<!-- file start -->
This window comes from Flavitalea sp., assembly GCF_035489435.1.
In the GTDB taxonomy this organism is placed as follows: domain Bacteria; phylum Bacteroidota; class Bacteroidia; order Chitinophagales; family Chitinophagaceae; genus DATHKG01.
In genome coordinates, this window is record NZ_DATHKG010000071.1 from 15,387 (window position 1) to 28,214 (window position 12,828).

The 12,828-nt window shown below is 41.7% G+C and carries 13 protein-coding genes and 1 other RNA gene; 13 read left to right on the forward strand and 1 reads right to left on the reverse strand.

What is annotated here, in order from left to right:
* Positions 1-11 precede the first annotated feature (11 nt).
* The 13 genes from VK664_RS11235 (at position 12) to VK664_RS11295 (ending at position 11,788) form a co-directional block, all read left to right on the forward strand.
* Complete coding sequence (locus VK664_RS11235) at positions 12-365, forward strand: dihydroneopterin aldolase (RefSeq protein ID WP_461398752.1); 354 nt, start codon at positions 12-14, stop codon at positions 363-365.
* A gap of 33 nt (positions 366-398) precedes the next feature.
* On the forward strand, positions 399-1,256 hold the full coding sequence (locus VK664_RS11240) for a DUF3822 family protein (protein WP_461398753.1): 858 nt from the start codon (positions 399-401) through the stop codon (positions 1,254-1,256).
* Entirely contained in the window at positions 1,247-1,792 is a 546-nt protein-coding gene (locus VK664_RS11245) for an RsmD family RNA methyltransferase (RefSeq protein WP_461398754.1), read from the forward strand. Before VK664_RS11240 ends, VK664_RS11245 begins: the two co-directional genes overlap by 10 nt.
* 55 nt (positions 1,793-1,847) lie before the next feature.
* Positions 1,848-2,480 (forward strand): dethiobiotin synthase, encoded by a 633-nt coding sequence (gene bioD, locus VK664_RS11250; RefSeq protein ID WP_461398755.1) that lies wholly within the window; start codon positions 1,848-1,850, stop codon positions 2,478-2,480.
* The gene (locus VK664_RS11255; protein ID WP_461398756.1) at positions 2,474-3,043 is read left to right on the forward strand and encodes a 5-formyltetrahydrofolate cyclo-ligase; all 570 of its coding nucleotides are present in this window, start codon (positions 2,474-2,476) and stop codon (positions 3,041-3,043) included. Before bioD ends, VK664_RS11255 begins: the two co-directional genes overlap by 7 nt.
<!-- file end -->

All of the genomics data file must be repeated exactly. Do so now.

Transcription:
This window comes from Flavitalea sp., assembly GCF_035489435.1.
In the GTDB taxonomy this organism is placed as follows: domain Bacteria; phylum Bacteroidota; class Bacteroidia; order Chitinophagales; family Chitinophagaceae; genus DATHKG01.
In genome coordinates, this window is record NZ_DATHKG010000071.1 from 15,387 (window position 1) to 28,214 (window position 12,828).

The 12,828-nt window shown below is 41.7% G+C and carries 13 protein-coding genes and 1 other RNA gene; 13 read left to right on the forward strand and 1 reads right to left on the reverse strand.

What is annotated here, in order from left to right:
* Positions 1-11 precede the first annotated feature (11 nt).
* The 13 genes from VK664_RS11235 (at position 12) to VK664_RS11295 (ending at position 11,788) form a co-directional block, all read left to right on the forward strand.
* Complete coding sequence (locus VK664_RS11235) at positions 12-365, forward strand: dihydroneopterin aldolase (RefSeq protein ID WP_461398752.1); 354 nt, start codon at positions 12-14, stop codon at positions 363-365.
* A gap of 33 nt (positions 366-398) precedes the next feature.
* On the forward strand, positions 399-1,256 hold the full coding sequence (locus VK664_RS11240) for a DUF3822 family protein (protein WP_461398753.1): 858 nt from the start codon (positions 399-401) through the stop codon (positions 1,254-1,256).
* Entirely contained in the window at positions 1,247-1,792 is a 546-nt protein-coding gene (locus VK664_RS11245) for an RsmD family RNA methyltransferase (RefSeq protein WP_461398754.1), read from the forward strand. Before VK664_RS11240 ends, VK664_RS11245 begins: the two co-directional genes overlap by 10 nt.
* 55 nt (positions 1,793-1,847) lie before the next feature.
* Positions 1,848-2,480 (forward strand): dethiobiotin synthase, encoded by a 633-nt coding sequence (gene bioD, locus VK664_RS11250; RefSeq protein ID WP_461398755.1) that lies wholly within the window; start codon positions 1,848-1,850, stop codon positions 2,478-2,480.
* The gene (locus VK664_RS11255; protein ID WP_461398756.1) at positions 2,474-3,043 is read left to right on the forward strand and encodes a 5-formyltetrahydrofolate cyclo-ligase; all 570 of its coding nucleotides are present in this window, start codon (positions 2,474-2,476) and stop codon (positions 3,041-3,043) included. Before bioD ends, VK664_RS11255 begins: the two co-directional genes overlap by 7 nt.